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I can't imagine ever going faster or feeling happier than I am right now. Sliding from room to room in my bamboo socks. Socks that were brought for me because of their vibrant turquoise colour and a ‘hilarious’ fez wearing dog on the side.

I could probably traverse this whole house in the pitch black. Avoiding grandma’s old sideboard laden with bottles of spirits, all in varying degrees of completion. As a kid the jingle of the rainbow bottles of gin used to send my little mind spinning. It didn’t make sense to me that only the adults with their black business suits and block coloured dresses could consume bottles of brightness when I was made to drink only my water that tasted like ‘cold’ from the freezer and my own little mouth. Being much older now I get it, kids don’t need to be floaty or woozy or whatever I am right now. Sliding through the house of my youth in my socks, shirt and sensible skirt.

I let my hand trail over the wooden grain of the heirloom piece as I pass. Following the curves and flows that nature made, in the years when this thing was a tree growing up and up and up... and not a plank, sanded and varnished to become something ‘more useful for the modern man’ than a tree could ever be. I’ve slowed my hunt while I’m here, turning whatever this is into a prowl rather than a sliding search.


A whispered howl escapes my lips. My index finger caught on the jagged edge of a charred mark in the bark, where a stray cigaret from the 60’s was left unattended and allowed to worm its way through the wood. Before being put out by one of my nan’s bird like screeches and a slosh of tonic water over the offending flame. I pull the little splinter out with my front teeth, can’t continue my silent secret hunt with a wounded appendage like this and yet I sneak on.

I move further down the hall with its wooden floor smoothed by the dragging feet of visitors and the distinct lack of a runner rug. The grandfather clock tick-tocks its timings, covering the sound of my socked feet as I stalk on. Taking a brief moment to admire the stately swinging of the ages old pendulum and thank it for its step muffling service, I catch my reflection in the little glass window. My hair looks bedraggled by the humidity of the day, reaching up and around my sloppy ponytail. It reminds me very much of the way popcorn looks when it gets too tired of spinning with its sibling and has to reach up from the drum and escape into a bowl. At least my mascara has stayed together. That weird sticky mixture I apply to my eyelashes, in the hope that I look more awake than I feel and to accentuate the painfully normal colour of my eyes and scream I’m different in a world of tired faces which all whisper their similarities.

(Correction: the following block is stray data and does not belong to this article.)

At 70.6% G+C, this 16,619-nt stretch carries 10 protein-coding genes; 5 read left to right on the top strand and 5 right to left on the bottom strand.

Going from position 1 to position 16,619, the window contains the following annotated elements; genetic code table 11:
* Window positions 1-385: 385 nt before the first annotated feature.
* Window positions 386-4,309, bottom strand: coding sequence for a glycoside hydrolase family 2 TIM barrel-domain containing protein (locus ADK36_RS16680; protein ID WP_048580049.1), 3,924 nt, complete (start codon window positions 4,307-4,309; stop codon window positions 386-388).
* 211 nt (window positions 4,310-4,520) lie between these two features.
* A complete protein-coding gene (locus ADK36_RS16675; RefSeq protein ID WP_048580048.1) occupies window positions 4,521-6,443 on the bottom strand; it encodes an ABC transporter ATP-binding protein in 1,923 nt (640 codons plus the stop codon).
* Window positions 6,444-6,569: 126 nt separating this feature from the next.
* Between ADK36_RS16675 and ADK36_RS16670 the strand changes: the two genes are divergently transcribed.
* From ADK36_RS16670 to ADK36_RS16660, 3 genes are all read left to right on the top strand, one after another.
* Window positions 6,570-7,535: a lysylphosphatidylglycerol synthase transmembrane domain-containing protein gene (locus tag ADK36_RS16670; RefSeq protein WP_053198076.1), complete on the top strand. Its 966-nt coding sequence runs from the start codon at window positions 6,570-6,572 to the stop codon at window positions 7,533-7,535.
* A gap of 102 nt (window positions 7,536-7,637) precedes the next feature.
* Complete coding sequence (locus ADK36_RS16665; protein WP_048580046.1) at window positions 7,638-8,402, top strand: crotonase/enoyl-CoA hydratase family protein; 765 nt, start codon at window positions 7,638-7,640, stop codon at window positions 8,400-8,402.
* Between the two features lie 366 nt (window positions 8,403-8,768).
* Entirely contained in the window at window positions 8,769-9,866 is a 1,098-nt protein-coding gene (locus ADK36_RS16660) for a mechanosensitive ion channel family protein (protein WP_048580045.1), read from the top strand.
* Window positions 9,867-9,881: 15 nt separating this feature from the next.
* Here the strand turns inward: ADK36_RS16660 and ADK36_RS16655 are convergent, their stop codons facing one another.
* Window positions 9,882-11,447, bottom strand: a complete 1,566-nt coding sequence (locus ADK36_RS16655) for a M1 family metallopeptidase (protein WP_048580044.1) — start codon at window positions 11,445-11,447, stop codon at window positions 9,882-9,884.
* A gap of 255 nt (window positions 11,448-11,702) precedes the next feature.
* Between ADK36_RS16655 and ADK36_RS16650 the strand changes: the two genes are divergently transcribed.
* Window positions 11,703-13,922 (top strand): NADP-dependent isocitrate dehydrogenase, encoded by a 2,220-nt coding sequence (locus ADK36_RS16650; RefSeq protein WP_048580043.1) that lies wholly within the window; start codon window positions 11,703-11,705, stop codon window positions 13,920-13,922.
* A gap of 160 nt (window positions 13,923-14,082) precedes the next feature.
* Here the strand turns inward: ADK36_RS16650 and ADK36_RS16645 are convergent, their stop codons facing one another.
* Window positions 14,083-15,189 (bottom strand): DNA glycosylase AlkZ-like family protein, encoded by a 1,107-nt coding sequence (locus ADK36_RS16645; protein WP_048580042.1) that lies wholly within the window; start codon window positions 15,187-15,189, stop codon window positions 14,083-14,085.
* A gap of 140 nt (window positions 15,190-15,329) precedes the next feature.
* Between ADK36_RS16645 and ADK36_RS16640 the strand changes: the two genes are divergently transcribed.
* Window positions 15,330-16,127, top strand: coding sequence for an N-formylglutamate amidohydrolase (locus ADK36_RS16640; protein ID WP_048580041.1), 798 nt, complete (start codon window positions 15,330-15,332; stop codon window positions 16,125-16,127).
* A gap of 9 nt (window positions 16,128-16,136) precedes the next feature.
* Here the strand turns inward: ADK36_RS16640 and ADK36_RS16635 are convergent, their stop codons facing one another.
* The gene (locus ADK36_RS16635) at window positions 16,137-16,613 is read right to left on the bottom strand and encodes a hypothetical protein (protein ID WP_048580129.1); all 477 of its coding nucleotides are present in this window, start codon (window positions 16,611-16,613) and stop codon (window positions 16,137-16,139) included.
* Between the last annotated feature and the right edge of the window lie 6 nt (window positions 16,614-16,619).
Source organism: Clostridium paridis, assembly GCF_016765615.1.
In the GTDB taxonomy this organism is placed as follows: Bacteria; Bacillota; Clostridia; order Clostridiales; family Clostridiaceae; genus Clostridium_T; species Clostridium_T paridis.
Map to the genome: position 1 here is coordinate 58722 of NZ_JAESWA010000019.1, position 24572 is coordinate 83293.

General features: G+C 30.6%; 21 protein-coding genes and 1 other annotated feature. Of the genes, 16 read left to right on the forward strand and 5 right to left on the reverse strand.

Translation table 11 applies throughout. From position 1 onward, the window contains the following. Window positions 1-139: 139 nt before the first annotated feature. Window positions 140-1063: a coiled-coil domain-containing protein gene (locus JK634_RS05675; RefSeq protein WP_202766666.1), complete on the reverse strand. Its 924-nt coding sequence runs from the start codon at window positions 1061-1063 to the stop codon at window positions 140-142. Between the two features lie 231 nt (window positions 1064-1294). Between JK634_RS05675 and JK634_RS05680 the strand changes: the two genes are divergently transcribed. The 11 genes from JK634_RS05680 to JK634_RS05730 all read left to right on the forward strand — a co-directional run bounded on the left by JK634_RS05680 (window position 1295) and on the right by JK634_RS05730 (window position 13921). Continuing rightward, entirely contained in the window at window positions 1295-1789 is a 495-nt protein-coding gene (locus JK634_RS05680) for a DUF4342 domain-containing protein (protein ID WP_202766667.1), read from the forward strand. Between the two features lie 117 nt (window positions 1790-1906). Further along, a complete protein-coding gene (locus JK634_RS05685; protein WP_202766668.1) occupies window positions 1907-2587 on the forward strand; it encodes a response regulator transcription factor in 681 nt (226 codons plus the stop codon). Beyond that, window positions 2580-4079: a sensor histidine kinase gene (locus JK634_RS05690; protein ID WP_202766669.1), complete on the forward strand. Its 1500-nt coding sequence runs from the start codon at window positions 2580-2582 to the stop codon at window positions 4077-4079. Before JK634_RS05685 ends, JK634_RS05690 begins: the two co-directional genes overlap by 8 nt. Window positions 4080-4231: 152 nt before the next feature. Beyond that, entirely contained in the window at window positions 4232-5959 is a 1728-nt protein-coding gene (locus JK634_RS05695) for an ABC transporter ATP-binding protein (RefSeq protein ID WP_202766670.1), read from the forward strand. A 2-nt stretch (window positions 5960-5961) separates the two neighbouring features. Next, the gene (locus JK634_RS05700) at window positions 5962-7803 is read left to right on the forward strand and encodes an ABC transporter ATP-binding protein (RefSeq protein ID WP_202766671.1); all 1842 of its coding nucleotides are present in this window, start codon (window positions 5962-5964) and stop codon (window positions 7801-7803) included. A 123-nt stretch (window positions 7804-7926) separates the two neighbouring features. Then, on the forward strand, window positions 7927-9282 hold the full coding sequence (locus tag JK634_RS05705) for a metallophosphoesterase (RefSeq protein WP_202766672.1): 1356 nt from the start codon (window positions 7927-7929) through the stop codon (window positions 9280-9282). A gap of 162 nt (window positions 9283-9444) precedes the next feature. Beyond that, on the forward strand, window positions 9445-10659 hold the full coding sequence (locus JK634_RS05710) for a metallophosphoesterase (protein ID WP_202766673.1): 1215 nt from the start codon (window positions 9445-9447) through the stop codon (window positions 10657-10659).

Yet I creep on, past my face and the grand house of time. I’m careful to not stub my toe on the imposing roots of the hat stand. One day I’m sure it just grew out of the ground in my hallway, its main purpose being to spite my scantily clad feet and topple over as soon as winter is upon us and my friends dare to wear coats. Some tree that stand pretends to be! At the moment it’s summer time, so you only hold some discarded scarves in various floral patterns, tiny umbrellas folded into a handy brick, a couple of sun hats and some somber swinging rain coats waiting for use (I’m sure I’ll need them soon). The hallway has ended and my sock sliding pursuit has ended also... time to visit the no man’s land that is the living room.

This terrain is a whole different ball game. The Plush carpet crackles to life, ready to eat up my socks as I try to slip through towards the cold solidity of the kitchen... where my prey awaits. But first order of business, avoiding the obstacles. These discarded plastic play things and throw pillows strewn around the ground, I’ll tidy those up later. Nothing will disturb the mission at hand.

So I pounce, like a business suited panther, onto my plush pink sofa and use my weight to flop over the back. Letting my legs spin around in some sort of strange horizontal cartwheel motion and my hair flipover my face, lightly tickling my nose in the process. Then the dismount, landing ‘gracefully’ on the fluffy fibres I prepare to make my static spoiled journey out of the room. I straighten my pencil skirt over my thighs, feeling I must be presentable when I reach my prey. Carefully I check the buttons on my shirt too, with their cheeky tendency to pop open when I move my arms it was for the best... “phew, all good”.

My final attack, it’s the final slide down. I laugh to myself as I move through the doorless arch that leads to the kitchen. The counter top is still crumb covered from breakfast and someone left the jam out, that’s unimportant right now. The prize is upon me.

With one final slip across the shining tile, the lack of friction takes me unencumbered to the fridge door. The dull silver guides me to it, the siren’s call of snacks of sweet and savoury. Unable to wait I fling the door open, feeling the slight resistance of a fridge door unwilling to give up its contents. I let my hands fly to the middle shelf, where the fruits of my quest await.

MY left overs... Half a cheesecake. Waiting for me, diligently in its little aluminium tray, in all its creamy vanilla bean glory. I take the tray to the counter and prise a fork from the cutlery draw. Wiggling my toes over each other like excited kittens I descend upon my prey.

Giggling, like the children I need to pick up from school (in 20 minutes?!), I take a moment to sigh “I love coming home early.”


Photo by Stephanie Harvey on Unsplash

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